Did you have an epiphany and decide you were going to dedicate yourself to this? Why racism as opposed to sexism or some other ‘ism’?
Once I got involved I began to read voraciously about the issues. Everything I picked up, I was like ‘oh, my God. I didn’t understand. I didn’t know’. Right now I am reading books about ancient African history. Egyptians got their knowledge from Ethiopia which spread right the way across Africa. I realise how much I was miseducated. I grew up in London where I was taught that colonialism was the best thing that ever happened to anyone. Now I am reading about colonialism and I realise it was another word for invasion. You moved into a country, took its resources and disenfranchised its citizens. I became to realise I knew nowhere near what I needed to know. The more I read the more I became more passionate about the work.
Would you like to see sexual orientation added to the human rights bill?
Of course, personally I do. I don’t think you can be an activist working on human rights and not believe in all the other isms. You can’t pick and choose your human rights. You can’t say it is good for some people, but these other people don’t really deserve it.
To play devil’s advocate your organisation has brought in a number of interesting speakers, but could some local people have not have addressed those issues?
Absolutely. That is what we are going to be trying to focus on more. The reason we bring in international speakers is, even though people say they don’t know Bermuda, they know racism and how psychologically and socially it works in society.
I guess I would argue that most of the speakers you have brought in come from a country where whites are the majority?
That is what makes it so much more tragic, that here in this Country, a majority black environment, we are still struggling with the same issues. Really, for me it shows how embedded racism is here. It shows how we really have to look at it and make sure our institutions and society begins to work on a more equitable manner. In the 1970s young people were picked up constantly for speeding on bikes and were imprisoned if they did it more than two or three times. Many of them ended up in prison [and were] labelled and had difficulty getting jobs after that. Historically, there was a difference between how blacks and whites were punished. Sadly, it is still going on today, not as graphically or harshly but when you look at the statistics that 98 percent of our prisoners are black males there is something going on there. Many Bermudians admit that there are lot of white Bermudians who smoke [marijuana] or do [other] drugs who are not being picked up.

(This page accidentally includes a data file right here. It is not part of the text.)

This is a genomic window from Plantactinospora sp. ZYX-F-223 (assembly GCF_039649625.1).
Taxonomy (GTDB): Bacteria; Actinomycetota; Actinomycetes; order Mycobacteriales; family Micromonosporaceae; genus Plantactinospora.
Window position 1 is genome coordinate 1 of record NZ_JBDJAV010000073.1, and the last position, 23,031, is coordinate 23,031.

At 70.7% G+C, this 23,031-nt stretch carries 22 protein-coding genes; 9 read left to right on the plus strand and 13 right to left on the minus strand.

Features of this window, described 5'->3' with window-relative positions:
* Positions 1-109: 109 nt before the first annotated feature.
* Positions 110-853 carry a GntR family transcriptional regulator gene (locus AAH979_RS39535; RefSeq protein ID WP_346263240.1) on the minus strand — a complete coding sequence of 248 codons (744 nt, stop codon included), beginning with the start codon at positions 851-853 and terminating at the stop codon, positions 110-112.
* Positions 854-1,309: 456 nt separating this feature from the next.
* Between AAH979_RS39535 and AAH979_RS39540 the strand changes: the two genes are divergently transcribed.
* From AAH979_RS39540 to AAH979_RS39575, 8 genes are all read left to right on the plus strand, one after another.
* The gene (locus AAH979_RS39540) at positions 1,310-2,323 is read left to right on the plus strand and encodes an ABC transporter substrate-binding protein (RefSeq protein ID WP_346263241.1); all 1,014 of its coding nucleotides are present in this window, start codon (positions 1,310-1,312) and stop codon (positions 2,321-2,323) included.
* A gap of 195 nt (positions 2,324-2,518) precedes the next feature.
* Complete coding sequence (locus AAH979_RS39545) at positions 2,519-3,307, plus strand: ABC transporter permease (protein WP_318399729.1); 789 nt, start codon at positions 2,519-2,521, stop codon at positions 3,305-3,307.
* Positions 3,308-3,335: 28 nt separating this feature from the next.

What would be the ideal statistic be for the prisons?
t should reflect the population. It should be 65/35 or 60/40. Surely, it should reflect that in a fair and just society.
But is it more a question of economics?
That is in there too because economic disparity is a direct legacy from our past. If you systematically prevent a people, for hundreds of years, from working and owning land and even from voting or having any kind of franchise, take it all the way through today. Today, there are many black male accountants and lawyers and other successful people. They have succeeded, but what most of them don’t have is equity. A white male lawyer might have a father who can give him a loan so that he can buy his own house as soon as he qualifies. There is pre-existing wealth there to enable the white male to go out and buy a house almost immediately. [The black man] may be a lawyer or accountant today, he still has to struggle to find a way to put down a payment on a house.
CURB is an Atlantic grantee.
For more information about CURB visit them on Facebook or www.CURB.bm